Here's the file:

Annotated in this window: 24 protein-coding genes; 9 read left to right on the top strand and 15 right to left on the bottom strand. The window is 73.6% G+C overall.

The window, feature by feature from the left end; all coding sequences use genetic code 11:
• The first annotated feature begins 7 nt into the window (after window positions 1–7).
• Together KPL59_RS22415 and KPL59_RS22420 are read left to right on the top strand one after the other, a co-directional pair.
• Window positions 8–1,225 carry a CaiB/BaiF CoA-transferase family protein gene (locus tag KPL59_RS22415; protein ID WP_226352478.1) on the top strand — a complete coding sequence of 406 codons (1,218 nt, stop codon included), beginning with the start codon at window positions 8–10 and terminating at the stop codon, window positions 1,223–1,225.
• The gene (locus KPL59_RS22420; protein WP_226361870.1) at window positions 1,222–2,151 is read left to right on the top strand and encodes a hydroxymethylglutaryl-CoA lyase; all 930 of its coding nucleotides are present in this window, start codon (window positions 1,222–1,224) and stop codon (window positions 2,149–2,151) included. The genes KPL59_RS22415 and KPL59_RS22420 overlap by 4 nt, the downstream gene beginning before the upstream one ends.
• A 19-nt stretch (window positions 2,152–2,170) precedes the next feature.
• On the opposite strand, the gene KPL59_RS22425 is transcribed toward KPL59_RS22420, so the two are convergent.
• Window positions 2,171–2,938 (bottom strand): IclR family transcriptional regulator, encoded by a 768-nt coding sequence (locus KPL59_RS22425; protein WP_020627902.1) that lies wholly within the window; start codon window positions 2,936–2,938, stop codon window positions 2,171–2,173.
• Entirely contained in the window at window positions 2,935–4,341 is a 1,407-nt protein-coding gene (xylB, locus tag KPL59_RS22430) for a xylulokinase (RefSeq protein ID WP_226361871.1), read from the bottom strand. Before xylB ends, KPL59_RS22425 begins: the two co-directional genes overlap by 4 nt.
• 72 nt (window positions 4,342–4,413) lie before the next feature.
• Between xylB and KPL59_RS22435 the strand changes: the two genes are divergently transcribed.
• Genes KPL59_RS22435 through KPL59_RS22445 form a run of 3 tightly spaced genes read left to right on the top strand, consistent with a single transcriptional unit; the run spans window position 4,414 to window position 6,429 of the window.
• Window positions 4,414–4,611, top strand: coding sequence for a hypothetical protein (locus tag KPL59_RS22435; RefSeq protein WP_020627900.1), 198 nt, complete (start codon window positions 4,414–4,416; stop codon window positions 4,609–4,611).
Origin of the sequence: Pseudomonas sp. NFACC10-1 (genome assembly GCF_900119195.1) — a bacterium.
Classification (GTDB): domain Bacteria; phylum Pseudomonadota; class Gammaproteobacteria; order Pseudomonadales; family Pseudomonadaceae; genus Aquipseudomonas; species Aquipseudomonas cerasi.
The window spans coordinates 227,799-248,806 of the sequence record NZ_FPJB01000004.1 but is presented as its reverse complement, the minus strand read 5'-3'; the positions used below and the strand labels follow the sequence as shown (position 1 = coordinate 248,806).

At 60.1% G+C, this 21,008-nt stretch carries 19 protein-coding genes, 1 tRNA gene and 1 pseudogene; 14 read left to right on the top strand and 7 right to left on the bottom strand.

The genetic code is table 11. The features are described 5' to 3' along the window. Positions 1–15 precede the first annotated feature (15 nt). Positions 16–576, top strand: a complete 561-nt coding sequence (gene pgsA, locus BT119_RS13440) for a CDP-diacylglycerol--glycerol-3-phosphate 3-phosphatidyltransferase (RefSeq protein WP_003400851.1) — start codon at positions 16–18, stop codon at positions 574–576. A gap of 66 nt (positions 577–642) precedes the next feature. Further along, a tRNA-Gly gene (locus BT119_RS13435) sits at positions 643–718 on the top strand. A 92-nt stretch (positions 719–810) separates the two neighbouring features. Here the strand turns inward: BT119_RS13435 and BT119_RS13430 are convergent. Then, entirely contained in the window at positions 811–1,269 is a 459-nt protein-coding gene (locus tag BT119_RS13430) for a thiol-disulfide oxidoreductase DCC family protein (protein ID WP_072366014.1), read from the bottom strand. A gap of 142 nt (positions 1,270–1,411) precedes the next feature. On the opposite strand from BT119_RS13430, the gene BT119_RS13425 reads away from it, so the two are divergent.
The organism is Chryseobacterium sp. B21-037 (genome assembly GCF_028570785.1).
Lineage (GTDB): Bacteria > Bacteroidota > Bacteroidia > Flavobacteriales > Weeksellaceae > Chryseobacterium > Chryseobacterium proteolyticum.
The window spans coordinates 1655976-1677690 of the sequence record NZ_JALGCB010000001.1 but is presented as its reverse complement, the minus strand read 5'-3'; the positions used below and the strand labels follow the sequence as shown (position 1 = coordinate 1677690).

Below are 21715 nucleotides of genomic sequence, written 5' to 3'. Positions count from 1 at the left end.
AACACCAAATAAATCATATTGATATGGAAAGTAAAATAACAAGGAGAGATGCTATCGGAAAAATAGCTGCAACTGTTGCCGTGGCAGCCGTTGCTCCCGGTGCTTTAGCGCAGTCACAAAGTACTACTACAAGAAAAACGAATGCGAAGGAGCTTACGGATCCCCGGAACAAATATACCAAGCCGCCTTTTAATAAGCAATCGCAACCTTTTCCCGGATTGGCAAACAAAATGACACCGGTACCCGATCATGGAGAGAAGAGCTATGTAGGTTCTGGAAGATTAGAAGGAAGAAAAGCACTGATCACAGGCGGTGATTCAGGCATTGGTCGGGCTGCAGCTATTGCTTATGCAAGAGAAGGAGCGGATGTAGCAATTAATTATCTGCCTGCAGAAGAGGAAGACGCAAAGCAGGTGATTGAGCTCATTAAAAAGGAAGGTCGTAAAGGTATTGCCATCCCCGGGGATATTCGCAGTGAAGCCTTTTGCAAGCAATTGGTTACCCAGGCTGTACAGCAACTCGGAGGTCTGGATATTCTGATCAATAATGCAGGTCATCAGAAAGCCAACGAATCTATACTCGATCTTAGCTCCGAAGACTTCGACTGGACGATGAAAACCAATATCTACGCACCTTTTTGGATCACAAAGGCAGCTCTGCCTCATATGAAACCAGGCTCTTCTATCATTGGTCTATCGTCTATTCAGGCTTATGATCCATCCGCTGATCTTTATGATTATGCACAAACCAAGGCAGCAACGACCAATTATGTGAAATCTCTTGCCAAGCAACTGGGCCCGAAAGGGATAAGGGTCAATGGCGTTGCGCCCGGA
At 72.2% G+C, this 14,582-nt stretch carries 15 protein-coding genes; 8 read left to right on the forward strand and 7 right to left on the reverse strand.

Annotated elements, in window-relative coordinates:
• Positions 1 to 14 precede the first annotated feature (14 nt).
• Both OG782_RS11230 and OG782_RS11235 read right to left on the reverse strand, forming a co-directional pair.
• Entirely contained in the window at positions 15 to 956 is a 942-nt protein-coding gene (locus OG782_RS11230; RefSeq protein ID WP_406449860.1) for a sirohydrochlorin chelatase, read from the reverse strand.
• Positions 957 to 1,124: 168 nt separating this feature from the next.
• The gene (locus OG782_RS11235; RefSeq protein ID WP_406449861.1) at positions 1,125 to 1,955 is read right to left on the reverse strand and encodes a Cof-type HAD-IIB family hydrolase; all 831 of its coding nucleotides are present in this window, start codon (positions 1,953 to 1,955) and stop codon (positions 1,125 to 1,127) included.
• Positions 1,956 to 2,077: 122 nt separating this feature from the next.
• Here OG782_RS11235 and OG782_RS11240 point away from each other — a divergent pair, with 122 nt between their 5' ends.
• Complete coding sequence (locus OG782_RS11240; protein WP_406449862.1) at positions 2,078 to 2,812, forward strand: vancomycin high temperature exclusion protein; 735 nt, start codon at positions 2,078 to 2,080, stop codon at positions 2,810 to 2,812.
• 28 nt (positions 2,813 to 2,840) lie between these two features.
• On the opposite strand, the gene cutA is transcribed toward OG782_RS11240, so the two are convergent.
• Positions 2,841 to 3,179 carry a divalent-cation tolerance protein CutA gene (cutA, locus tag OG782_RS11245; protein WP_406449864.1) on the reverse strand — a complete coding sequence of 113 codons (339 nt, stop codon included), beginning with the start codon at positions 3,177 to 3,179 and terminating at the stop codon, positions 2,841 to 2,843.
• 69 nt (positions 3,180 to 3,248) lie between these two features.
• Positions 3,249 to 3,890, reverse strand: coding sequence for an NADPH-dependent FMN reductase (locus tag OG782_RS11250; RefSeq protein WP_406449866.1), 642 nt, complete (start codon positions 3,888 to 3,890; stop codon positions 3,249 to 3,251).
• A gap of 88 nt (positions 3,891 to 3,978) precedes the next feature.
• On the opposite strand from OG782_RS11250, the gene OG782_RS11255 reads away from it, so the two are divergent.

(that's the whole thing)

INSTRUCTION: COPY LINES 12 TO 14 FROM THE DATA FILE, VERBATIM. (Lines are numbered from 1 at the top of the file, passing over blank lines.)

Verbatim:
• Between xylB and KPL59_RS22435 the strand changes: the two genes are divergently transcribed.
• Genes KPL59_RS22435 through KPL59_RS22445 form a run of 3 tightly spaced genes read left to right on the top strand, consistent with a single transcriptional unit; the run spans window position 4,414 to window position 6,429 of the window.
• Window positions 4,414–4,611, top strand: coding sequence for a hypothetical protein (locus tag KPL59_RS22435; RefSeq protein WP_020627900.1), 198 nt, complete (start codon window positions 4,414–4,416; stop codon window positions 4,609–4,611).